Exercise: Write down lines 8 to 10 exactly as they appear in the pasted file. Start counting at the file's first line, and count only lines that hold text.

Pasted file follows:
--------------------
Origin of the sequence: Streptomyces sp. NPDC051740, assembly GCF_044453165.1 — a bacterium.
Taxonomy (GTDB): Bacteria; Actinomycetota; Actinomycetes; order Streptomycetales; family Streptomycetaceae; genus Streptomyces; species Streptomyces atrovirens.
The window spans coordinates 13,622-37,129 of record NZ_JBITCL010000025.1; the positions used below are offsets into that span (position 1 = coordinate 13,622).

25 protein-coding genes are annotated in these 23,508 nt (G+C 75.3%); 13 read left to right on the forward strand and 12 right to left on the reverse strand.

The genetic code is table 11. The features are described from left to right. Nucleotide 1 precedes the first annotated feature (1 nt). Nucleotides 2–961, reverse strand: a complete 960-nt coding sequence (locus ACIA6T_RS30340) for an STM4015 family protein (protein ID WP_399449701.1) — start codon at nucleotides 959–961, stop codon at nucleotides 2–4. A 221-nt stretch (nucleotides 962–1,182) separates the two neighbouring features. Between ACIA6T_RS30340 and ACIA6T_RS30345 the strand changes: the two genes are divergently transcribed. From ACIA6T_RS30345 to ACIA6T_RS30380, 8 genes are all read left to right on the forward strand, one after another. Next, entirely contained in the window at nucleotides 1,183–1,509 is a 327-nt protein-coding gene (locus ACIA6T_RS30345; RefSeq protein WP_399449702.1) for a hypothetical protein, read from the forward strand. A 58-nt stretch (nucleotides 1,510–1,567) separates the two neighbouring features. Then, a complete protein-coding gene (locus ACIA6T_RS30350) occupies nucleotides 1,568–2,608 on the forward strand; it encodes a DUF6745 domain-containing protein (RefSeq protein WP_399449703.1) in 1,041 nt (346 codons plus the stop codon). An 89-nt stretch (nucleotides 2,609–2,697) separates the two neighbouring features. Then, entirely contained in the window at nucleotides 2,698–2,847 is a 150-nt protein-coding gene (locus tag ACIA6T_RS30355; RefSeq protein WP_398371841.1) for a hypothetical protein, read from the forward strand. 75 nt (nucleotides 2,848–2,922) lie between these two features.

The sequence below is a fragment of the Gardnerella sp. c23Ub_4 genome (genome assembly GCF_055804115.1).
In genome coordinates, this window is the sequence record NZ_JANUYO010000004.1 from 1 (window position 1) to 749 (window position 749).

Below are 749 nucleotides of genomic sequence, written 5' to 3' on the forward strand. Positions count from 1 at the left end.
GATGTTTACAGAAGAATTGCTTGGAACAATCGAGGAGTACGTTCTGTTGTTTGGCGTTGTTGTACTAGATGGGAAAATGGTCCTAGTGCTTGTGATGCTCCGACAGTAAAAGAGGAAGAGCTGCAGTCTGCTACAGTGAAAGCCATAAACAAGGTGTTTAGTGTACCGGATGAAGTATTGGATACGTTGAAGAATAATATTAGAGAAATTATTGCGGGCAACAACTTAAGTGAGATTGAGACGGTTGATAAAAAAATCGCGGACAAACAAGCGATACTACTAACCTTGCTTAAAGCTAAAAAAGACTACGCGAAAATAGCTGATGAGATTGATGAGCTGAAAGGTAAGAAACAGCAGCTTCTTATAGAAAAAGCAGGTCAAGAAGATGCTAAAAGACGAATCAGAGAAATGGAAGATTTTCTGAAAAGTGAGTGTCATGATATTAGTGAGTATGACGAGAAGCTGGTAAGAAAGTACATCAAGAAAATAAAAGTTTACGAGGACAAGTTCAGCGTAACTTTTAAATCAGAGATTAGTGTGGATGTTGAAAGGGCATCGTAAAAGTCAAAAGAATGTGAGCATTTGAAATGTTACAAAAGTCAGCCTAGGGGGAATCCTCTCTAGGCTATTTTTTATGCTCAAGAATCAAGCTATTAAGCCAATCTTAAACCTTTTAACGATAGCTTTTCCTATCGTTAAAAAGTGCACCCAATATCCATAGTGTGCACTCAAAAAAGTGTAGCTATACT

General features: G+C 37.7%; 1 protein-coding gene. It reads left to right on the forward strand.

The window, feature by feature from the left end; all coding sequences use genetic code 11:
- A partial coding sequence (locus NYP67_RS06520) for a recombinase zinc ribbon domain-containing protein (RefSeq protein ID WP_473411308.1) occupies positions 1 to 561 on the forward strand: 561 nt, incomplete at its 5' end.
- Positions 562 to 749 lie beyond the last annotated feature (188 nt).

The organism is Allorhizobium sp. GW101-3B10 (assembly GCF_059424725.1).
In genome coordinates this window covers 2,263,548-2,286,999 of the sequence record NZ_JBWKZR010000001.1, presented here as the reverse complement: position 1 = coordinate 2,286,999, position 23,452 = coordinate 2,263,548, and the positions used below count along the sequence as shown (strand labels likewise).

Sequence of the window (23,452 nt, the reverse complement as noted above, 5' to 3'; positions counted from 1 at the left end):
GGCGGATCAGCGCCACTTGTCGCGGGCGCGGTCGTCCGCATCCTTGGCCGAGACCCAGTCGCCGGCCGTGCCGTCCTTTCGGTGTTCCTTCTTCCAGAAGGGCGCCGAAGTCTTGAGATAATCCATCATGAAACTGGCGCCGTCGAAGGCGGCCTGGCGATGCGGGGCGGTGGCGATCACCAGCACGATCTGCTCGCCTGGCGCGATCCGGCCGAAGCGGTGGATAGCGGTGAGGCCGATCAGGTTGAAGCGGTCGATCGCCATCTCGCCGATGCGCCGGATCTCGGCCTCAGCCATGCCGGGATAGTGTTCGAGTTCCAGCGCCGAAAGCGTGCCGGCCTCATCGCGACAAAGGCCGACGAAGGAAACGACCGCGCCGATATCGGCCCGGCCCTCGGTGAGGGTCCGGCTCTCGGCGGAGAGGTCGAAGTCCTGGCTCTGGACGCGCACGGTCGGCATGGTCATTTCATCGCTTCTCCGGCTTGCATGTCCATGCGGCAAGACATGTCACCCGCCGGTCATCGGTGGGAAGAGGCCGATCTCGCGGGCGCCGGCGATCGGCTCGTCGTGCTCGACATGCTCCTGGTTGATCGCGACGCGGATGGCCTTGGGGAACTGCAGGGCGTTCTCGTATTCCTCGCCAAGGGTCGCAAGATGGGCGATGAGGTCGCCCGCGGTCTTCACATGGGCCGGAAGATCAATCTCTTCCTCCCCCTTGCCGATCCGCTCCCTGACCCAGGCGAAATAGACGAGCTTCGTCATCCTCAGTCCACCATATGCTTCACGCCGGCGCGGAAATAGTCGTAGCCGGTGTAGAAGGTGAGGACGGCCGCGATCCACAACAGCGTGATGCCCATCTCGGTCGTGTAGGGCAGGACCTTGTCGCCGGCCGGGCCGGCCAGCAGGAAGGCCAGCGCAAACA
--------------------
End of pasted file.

Below are 749 nucleotides of genomic sequence, written 5' to 3' on the forward strand. Positions count from 1 at the left end.
GATGTTTACAGAAGAATTGCTTGGAACAATCGAGGAGTACGTTCTGTTGTTTGGCGTTGTTGTACTAGATGGGAAAATGGTCCTAGTGCTTGTGATGCTCCGACAGTAAAAGAGGAAGAGCTGCAGTCTGCTACAGTGAAAGCCATAAACAAGGTGTTTAGTGTACCGGATGAAGTATTGGATACGTTGAAGAATAATATTAGAGAAATTATTGCGGGCAACAACTTAAGTGAGATTGAGACGGTTGATAAAAAAATCGCGGACAAACAAGCGATACTACTAACCTTGCTTAAAGCTAAAAAAGACTACGCGAAAATAGCTGATGAGATTGATGAGCTGAAAGGTAAGAAACAGCAGCTTCTTATAGAAAAAGCAGGTCAAGAAGATGCTAAAAGACGAATCAGAGAAATGGAAGATTTTCTGAAAAGTGAGTGTCATGATATTAGTGAGTATGACGAGAAGCTGGTAAGAAAGTACATCAAGAAAATAAAAGTTTACGAGGACAAGTTCAGCGTAACTTTTAAATCAGAGATTAGTGTGGATGTTGAAAGGGCATCGTAAAAGTCAAAAGAATGTGAGCATTTGAAATGTTACAAAAGTCAGCCTAGGGGGAATCCTCTCTAGGCTATTTTTTATGCTCAAGAATCAAGCTATTAAGCCAATCTTAAACCTTTTAACGATAGCTTTTCCTATCGTTAAAAAGTGCACCCAATATCCATAGTGTGCACTCAAAAAAGTGTAGCTATACT

General features: G+C 37.7%; 1 protein-coding gene. It reads left to right on the forward strand.